Admit it, you fans of college sports: How many times have you heard the term, “student-athlete” and laughed?
Oh, come now. You snickered, at least, and you know it.
As applied to NCAA Division 1 football and men’s basketball, the concept of the student-athlete is precious, antiquated and deceptive. The players are first and foremost athletes who compete in a multibillion-dollar enterprise.
With a $10.8 billion TV contract, the NCAA “March Madness” basketball tournament is one of the most lucrative sports deals in the world for its beneficiaries: the collages and universities that comprise the NCAA.
Yet the players — whose college experience revolves around training, playing and competing to get into the tourney — earn virtually nothing from that enormous contract, other than a college education the best players abandon after two semesters. In pursuit of a payoff they cannot enjoy in college, the “one-and-dones” are merely free agents passing through colleges on their way to the real show. And the real money.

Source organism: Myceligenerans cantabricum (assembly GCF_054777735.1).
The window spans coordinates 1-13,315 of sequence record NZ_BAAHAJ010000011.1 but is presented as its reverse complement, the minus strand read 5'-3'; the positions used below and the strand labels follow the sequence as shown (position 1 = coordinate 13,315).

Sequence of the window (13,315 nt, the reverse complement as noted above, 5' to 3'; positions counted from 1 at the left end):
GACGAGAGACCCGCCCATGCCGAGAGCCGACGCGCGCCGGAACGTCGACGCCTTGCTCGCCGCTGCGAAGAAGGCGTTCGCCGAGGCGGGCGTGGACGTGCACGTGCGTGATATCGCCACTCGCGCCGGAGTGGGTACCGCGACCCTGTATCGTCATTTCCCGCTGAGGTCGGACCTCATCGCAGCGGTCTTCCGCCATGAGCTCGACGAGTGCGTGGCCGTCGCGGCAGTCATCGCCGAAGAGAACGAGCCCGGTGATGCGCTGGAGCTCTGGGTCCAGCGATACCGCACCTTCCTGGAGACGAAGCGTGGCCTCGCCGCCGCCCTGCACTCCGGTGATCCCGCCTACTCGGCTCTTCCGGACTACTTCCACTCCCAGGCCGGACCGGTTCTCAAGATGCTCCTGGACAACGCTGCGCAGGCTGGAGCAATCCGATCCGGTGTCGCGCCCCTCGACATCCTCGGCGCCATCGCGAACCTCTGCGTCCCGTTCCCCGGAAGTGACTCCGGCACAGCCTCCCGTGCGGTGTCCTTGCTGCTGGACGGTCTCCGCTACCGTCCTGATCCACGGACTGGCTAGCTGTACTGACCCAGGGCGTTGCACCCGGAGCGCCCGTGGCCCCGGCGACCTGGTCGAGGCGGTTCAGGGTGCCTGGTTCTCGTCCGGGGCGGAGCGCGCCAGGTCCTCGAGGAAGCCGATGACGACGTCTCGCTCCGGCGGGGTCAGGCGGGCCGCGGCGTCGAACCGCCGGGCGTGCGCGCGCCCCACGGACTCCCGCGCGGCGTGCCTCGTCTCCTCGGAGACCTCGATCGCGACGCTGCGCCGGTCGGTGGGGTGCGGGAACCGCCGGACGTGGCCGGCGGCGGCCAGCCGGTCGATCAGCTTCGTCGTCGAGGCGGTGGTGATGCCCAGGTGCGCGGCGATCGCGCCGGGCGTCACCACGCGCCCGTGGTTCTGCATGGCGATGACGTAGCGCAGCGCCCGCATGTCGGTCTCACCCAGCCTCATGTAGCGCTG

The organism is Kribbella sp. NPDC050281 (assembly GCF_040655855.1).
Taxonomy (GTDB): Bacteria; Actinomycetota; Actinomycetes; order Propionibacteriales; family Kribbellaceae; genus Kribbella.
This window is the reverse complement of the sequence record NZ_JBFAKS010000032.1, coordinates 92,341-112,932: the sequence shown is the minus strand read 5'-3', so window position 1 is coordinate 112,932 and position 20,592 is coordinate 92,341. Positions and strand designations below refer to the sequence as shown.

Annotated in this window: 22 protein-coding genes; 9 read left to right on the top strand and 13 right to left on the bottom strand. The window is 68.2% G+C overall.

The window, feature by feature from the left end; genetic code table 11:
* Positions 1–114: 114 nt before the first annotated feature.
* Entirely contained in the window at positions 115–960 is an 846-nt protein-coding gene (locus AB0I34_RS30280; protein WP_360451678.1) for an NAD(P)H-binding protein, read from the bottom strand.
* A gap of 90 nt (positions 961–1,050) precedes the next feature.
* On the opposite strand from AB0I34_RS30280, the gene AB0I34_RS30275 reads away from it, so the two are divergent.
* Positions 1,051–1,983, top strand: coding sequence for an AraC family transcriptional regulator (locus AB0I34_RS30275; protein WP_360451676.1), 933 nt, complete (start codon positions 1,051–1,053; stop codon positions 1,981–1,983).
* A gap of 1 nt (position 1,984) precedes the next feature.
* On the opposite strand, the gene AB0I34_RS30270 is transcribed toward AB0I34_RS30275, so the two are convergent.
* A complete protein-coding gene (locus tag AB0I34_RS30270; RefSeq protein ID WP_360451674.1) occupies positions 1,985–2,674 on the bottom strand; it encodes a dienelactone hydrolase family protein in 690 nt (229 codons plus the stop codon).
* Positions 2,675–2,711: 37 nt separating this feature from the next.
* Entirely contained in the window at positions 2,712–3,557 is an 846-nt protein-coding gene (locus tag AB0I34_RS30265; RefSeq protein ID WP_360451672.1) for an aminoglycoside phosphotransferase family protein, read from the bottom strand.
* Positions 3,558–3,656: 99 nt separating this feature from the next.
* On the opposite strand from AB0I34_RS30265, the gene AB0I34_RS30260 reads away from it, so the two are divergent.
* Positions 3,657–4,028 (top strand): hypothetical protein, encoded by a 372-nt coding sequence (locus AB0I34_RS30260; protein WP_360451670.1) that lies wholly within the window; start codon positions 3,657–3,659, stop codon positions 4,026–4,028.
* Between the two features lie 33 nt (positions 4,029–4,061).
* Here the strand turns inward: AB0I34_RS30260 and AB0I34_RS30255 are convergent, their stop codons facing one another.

It’s almost as if colleges and universities were inviting the stunning ruling by the regional director for the National Labor Relations Board, who affirmed that football players at Northwestern University have the right to unionize.
Anticipate appeals and lawsuits galore. But as it stands now, Northwestern University football players can organize a union, collectively bargain with college officials for a portion of their program’s revenue, and go on strike if negotiations falter.
A strike. Or, for that matter, a “management” lockout. Ponder, all you Northwestern Wildcats fans, the resulting spectacle: replacement players wearing the purple and white going up against those Wolverines in the Big House. How much might you pay to not see that happen?
The very thought of it violates classic notions of students exchanging their expertise on the field for a valuable education. Exchanging athleticism for four unforgettable years of college life.
To that, labor negotiators and union organizers would observe that universities abandoned those ancient, leafy notions of “student athletes” when they began signing billion-dollar TV deals and started frantically reorganizing into ever-expanding super conferences. All in pursuit of more revenue.
It can scarcely come as a shock to university officials that their athletes might at last find support for getting a piece of that pie.
This NLRB decision is a stunner, all right. It well may mark the end of college athletics as we know them.
Or, it might simply mean that wealthy organizations end up paying their employees fairly. Sometimes, after all, that is what forming into unions can do.
— LIVINGSTON DAILY PRESS & ARGUS